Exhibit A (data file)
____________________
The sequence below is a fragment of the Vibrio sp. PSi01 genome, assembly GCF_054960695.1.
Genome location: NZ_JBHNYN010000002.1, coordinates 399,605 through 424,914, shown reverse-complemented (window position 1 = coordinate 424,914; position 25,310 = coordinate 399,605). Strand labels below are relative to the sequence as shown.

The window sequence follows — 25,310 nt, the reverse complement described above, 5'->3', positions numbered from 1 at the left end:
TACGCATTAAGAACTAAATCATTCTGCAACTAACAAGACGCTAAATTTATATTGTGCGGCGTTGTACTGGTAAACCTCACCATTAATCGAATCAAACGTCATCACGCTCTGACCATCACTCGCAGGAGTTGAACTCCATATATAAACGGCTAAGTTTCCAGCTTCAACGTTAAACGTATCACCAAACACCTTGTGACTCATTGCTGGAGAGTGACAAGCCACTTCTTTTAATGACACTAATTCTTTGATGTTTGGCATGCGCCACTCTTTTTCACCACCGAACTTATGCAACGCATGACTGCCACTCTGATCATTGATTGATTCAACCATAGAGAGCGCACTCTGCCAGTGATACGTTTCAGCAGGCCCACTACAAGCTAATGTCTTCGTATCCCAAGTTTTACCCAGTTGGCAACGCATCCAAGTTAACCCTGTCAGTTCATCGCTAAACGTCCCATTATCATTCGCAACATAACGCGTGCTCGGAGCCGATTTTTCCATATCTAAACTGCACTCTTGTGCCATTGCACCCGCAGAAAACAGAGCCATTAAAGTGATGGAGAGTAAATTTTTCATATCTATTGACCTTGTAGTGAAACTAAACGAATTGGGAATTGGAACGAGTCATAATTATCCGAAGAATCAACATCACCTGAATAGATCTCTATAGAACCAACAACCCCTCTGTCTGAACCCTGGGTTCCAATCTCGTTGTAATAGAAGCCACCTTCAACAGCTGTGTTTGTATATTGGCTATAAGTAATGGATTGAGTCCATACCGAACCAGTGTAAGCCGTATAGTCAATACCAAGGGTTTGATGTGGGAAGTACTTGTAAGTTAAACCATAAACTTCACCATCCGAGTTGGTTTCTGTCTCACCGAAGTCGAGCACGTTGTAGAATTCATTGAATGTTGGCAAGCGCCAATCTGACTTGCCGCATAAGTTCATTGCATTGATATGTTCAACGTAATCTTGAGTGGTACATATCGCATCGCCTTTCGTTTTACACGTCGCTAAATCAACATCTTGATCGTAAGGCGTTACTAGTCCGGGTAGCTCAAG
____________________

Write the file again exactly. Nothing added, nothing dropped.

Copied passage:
The sequence below is a fragment of the Vibrio sp. PSi01 genome, assembly GCF_054960695.1.
Genome location: NZ_JBHNYN010000002.1, coordinates 399,605 through 424,914, shown reverse-complemented (window position 1 = coordinate 424,914; position 25,310 = coordinate 399,605). Strand labels below are relative to the sequence as shown.

The window sequence follows — 25,310 nt, the reverse complement described above, 5'->3', positions numbered from 1 at the left end:
TACGCATTAAGAACTAAATCATTCTGCAACTAACAAGACGCTAAATTTATATTGTGCGGCGTTGTACTGGTAAACCTCACCATTAATCGAATCAAACGTCATCACGCTCTGACCATCACTCGCAGGAGTTGAACTCCATATATAAACGGCTAAGTTTCCAGCTTCAACGTTAAACGTATCACCAAACACCTTGTGACTCATTGCTGGAGAGTGACAAGCCACTTCTTTTAATGACACTAATTCTTTGATGTTTGGCATGCGCCACTCTTTTTCACCACCGAACTTATGCAACGCATGACTGCCACTCTGATCATTGATTGATTCAACCATAGAGAGCGCACTCTGCCAGTGATACGTTTCAGCAGGCCCACTACAAGCTAATGTCTTCGTATCCCAAGTTTTACCCAGTTGGCAACGCATCCAAGTTAACCCTGTCAGTTCATCGCTAAACGTCCCATTATCATTCGCAACATAACGCGTGCTCGGAGCCGATTTTTCCATATCTAAACTGCACTCTTGTGCCATTGCACCCGCAGAAAACAGAGCCATTAAAGTGATGGAGAGTAAATTTTTCATATCTATTGACCTTGTAGTGAAACTAAACGAATTGGGAATTGGAACGAGTCATAATTATCCGAAGAATCAACATCACCTGAATAGATCTCTATAGAACCAACAACCCCTCTGTCTGAACCCTGGGTTCCAATCTCGTTGTAATAGAAGCCACCTTCAACAGCTGTGTTTGTATATTGGCTATAAGTAATGGATTGAGTCCATACCGAACCAGTGTAAGCCGTATAGTCAATACCAAGGGTTTGATGTGGGAAGTACTTGTAAGTTAAACCATAAACTTCACCATCCGAGTTGGTTTCTGTCTCACCGAAGTCGAGCACGTTGTAGAATTCATTGAATGTTGGCAAGCGCCAATCTGACTTGCCGCATAAGTTCATTGCATTGATATGTTCAACGTAATCTTGAGTGGTACATATCGCATCGCCTTTCGTTTTACACGTCGCTAAATCAACATCTTGATCGTAAGGCGTTACTAGTCCGGGTAGCTCAAG